Dementia: The Early Stages
Dementia is a syndrome of acquired intellectual loss – of memory, facility with words, reasoning, ability to carry out daily tasks and changes of mood – caused by progressive brain disorders, of which the most common is Alzheimer’s disease.
According to the Alzheimer’s Society, one in fourteen people aged over 65 is affected by dementia. Each person experiences dementia in a different way. Other forms are vascular dementia, dementia with Lewy bodies, fronto-temporal dementia, or a combination. There is as yet no cure, but medicines, exercise and creative stimulation can improve symptoms and slow progression.
Some 820,000 people in England and Wales have been diagnosed with dementia (Alzheimer’s Research UK, 2010). Some 500,000 live in the community; those with moderate to advanced dementia may attend day care centres and benefit from artistic stimulation, but many more people, mildly affected for years, live at home, anxious to retain the undamaged part of their brain.
163,000 new cases are diagnosed every year. The Alzheimer’s Society anticipates that by 2025, one million people will have dementia.
Alzheimer’s disease, which affects some 465,000 people in the UK, is named after the German neurologist Alois Alzheimer, who first recognised the plaques or tangles that physically change the structure of the brain – first the temporal lobe (memory and acquired knowledge), then the parietal lobe (skills and space) – and cause cells to die faster than in normal ageing. There is also a shortage of neurotransmitters, the chemicals that transmit messages within the brain. No single factor has been identified as the cause. The disease advances slowly. In the early stages people forget recent events, repeat themselves. In confusion, they become irritated and depressed, and begin to lose interest and lack initiative, needing encouragement and support.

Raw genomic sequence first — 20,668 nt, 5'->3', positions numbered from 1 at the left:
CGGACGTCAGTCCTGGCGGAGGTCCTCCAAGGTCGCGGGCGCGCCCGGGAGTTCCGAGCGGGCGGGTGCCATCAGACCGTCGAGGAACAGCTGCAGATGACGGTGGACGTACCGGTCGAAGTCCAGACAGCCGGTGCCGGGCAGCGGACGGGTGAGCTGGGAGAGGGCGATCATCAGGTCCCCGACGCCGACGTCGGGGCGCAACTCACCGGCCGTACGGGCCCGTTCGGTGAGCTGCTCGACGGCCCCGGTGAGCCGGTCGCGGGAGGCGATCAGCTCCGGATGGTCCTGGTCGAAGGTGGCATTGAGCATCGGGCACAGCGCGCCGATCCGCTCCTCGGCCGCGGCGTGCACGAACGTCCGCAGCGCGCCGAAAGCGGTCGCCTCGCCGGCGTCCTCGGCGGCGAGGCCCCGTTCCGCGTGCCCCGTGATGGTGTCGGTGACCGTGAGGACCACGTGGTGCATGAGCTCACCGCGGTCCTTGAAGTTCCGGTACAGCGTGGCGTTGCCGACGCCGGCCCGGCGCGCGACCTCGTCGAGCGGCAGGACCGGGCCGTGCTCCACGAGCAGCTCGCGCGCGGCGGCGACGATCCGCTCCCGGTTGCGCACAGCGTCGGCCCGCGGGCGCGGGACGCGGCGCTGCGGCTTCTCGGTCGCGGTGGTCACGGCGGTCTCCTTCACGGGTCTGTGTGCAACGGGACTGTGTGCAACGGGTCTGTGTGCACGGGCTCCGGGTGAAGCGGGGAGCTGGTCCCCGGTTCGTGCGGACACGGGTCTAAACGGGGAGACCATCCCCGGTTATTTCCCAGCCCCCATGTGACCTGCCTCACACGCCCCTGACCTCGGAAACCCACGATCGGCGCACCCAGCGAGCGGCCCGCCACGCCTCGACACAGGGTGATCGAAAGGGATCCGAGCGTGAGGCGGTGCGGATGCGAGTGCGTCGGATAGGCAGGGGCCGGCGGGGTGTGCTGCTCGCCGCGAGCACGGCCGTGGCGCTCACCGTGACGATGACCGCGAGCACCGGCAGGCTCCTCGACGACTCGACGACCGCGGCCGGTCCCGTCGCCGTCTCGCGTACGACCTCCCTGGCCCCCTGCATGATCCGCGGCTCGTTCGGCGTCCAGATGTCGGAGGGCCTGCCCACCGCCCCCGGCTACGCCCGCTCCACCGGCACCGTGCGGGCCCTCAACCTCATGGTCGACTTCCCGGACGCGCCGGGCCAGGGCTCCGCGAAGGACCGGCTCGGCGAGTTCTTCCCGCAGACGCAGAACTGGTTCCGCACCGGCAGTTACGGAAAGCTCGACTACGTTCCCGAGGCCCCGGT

Vascular dementia occurs when the blood supply to the brain is affected by the death of brain cells caused by strokes, heart problems, diabetes, high blood pressure or cholesterol. As vascular dementia can affect different areas of the brain – for example, the occipital lobe (visual processing) – each person may have different symptoms. More aware of their condition, they are likely to suffer from depression.
Dementia with Lewy Bodies
Named after the abnormal collections of protein in the nerve cells of the brain, Dementia with Lewy Bodies often progresses faster than Alzheimer’s. Symptoms may also include hallucination, falling and difficulty with walking.
Fronto Temporal Dementia, including Pick’s Disease
Problems experienced by people affected by the frontal lobe or the temporal parts of the brain, are different and cause behavioural change. A considerate person can become unpredictable, self-centred and, unaware, cause offence. If under-stimulated, the person another may appear apathetic, yet agitated and uninhibited when over-stimulated.
The Creative Brain
As the amygdala, the part of the brain that processes emotion, and the occipital lobe that transmits visual information, may not be affected for years, well-planned artistic stimulation can relieve and elevate people above symptoms of dementia.
“Engaging in arts activity empowers people living with dementia, and enriches life for them and those around them” (Dr Natalie Ryan, Dementia Research Centre, University College London).”
Participation in a favourite art form, or exploring another, offers the best direction for a fulfilled, social life in the community:
Brings instant relief from stress and loneliness, elevating mood.
Maximises aspects of cognitive function.
Regains sense of self.
Re-energises through social interaction.
Aids communication with family and friends.
For evidence, see our A4D Reports.
- Elizabeth Milwain, The Journal of Dementia Care, vol 18, no.2 March/April 2010 and no.4 July/August 2010.
- ‘What is dementia?’ Alzheimer’s Society Factsheet 400 (2008).
- ‘Dementia Information’, Alzheimer’s Research UK (2010).
- John Zeisel, I’m Still Here: A breakthrough approach to understanding someone living with Alzheimer’s, London, Piatkus, 2010, 68.